Purchase this article with an account.
Alexander G Hacopian, Lauren C Rushing, Alice Z Chuang, Kartik S Kumar, Robert M Feldman; Examiner Handedness and the Effects on Intraocular Pressure Readings. Invest. Ophthalmol. Vis. Sci. 2016;57(12):6465.
Download citation file:
© ARVO (1962-2015); The Authors (2016-present)
Handedness may affect the technique used to measure intraocular pressure (IOP) using hand-held tonometers, such as the Tono-Pen XL (Reichert Technologies, Depew, NY). It is unknown whether those handedness-driven techniques affect the results. The purpose of our study is to assess the effect of examiner handedness on IOP readings using Tono-Pen XL in healthy individuals.
Patients 18 years of age or older were recruited for this prospective study. Participants who had a history of corneal conditions that could affect the accuracy of IOP measurements or conditions that would prevent or inhibit IOP measurements were excluded. Five experienced examiners, 2 right-hand dominant and 3 left-hand dominant, took bilateral IOP measurements with a Tono-Pen XL. Each participant was tested by 2 examiners, one left-handed and one right-handed, in a randomized order. For example, the right-handed first examiner stood on the participant’s right side and took measurements on the right (“near”) eye first, followed by the left (“far”) eye, and the left-handed second examiner did the same order (right then left eye) standing on the left side. If the left-handed examiner was first, then the left eye was examined first by each examiner. The time between each examiner’s measurements was 15 minutes. A paired t-test was used to compare IOP differences between “near” and “far” measurements for each eye.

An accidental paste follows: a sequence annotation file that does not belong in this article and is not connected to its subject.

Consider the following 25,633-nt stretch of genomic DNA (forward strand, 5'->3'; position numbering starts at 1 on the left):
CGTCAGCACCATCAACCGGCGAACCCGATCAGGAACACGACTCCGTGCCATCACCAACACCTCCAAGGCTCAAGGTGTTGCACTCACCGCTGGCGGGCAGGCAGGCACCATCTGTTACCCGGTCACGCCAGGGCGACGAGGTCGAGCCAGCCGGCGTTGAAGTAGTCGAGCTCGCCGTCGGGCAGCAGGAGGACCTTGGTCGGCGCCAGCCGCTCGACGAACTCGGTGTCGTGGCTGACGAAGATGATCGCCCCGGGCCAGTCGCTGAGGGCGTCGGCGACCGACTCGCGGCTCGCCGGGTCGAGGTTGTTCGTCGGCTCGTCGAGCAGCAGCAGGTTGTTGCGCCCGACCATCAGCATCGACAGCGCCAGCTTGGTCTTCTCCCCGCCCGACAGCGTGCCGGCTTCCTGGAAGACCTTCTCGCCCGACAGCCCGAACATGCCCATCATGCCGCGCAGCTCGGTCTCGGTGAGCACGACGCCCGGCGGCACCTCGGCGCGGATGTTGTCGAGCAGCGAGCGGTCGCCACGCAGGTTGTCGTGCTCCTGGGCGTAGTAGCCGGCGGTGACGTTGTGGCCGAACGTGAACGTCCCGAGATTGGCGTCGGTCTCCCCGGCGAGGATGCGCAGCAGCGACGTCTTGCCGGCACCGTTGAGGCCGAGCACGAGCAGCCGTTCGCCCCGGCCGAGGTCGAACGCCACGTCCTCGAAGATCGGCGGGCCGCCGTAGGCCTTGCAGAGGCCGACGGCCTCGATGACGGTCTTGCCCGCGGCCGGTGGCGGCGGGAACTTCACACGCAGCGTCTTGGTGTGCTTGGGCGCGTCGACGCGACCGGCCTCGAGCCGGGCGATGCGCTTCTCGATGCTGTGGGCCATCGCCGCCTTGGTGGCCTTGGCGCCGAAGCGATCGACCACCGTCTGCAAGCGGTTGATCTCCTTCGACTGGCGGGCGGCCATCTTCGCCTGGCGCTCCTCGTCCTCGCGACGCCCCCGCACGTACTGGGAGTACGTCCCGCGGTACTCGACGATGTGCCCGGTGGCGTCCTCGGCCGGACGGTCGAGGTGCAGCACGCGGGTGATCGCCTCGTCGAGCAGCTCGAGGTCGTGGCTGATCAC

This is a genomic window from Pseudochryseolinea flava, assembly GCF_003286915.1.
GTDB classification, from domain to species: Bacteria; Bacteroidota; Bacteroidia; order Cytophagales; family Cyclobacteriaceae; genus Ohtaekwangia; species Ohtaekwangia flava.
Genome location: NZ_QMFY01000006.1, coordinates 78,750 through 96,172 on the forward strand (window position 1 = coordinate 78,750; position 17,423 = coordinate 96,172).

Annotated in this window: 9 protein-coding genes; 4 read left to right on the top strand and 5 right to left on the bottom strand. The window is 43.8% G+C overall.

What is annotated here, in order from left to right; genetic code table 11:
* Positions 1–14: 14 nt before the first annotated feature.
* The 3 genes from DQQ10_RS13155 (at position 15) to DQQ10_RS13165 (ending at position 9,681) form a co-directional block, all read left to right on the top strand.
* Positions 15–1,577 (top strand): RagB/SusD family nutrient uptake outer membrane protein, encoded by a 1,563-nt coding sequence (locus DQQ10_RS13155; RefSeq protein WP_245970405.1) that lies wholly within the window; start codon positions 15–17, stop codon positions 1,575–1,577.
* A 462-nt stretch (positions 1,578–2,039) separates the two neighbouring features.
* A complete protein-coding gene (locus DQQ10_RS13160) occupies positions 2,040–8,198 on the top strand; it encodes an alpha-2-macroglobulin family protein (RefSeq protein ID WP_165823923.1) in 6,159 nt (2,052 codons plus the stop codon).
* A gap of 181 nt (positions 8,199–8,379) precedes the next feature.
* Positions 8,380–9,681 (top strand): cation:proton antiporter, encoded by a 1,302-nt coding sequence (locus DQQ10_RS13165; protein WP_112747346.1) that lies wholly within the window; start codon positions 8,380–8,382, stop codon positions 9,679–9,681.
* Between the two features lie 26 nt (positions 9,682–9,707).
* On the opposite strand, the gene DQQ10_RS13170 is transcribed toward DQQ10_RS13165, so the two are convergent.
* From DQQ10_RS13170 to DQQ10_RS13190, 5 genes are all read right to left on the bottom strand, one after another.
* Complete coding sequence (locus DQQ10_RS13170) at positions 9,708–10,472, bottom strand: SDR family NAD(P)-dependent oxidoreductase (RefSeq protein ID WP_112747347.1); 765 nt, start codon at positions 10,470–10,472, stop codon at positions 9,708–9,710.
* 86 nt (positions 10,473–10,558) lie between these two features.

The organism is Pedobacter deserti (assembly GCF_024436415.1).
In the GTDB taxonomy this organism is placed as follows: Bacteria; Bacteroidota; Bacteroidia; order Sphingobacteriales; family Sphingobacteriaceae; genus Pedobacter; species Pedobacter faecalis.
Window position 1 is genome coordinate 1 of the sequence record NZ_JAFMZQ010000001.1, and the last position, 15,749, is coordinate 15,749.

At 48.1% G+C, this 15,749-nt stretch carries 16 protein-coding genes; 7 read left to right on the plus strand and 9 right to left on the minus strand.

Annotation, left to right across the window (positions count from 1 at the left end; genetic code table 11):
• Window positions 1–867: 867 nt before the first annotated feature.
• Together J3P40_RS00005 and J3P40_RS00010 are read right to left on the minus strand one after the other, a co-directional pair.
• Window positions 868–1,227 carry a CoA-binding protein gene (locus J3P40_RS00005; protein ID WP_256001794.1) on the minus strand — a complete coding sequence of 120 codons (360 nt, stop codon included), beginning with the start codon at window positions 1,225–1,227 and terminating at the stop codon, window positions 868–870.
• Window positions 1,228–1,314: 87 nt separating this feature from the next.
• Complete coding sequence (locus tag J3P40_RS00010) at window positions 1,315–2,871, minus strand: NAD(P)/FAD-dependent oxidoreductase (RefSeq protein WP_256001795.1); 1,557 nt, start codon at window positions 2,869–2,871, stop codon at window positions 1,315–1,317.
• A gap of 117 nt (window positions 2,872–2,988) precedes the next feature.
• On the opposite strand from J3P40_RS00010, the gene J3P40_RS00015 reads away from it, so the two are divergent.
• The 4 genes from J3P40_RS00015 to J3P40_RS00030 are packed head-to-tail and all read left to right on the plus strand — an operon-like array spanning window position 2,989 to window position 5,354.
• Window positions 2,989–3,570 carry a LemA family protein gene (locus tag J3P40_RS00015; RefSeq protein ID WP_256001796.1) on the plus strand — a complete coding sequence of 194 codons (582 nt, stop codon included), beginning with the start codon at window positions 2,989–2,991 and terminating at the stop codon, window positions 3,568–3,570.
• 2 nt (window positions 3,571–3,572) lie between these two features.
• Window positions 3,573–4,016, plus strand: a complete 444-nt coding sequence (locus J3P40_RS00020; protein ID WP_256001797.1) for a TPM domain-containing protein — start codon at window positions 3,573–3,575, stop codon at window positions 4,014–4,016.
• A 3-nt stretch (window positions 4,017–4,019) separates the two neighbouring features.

Forty-six participants with a mean age of 33.8 years (± 12.8) were enrolled. Twenty-six participants (57%) were examined by a right-handed examiner first. IOPs taken from the “near” and “far” sides were not significantly different (IOP Difference = IOPfar – IOPnear = 0.11 mm Hg [±2.74], P=0.70; Table 1). The difference in measurement between eyes was not significant for either right-handed or left-handed examiners. However, right-handed examiners consistently measured IOP higher compared to left-handed examiners by 0.83 mm Hg (± 2.03, P= 0.008), regardless of which eye, near or far (Table 2).
The results suggest that IOP readings are not influenced by the positioning of the patient relative to the dominant hand of the examiner. The mechanism behind the difference is unclear and requires additional study.
This is an abstract that was submitted for the 2016 ARVO Annual Meeting, held in Seattle, Wash., May 1-5, 2016.
Table 1: Difference of IOP taken between the far eye and the near eye.
Table 2. Mean Difference of IOP (mmHg, ± standard deviation) taken in each eye and by left- and right-handed examiners.
This PDF is available to Subscribers Only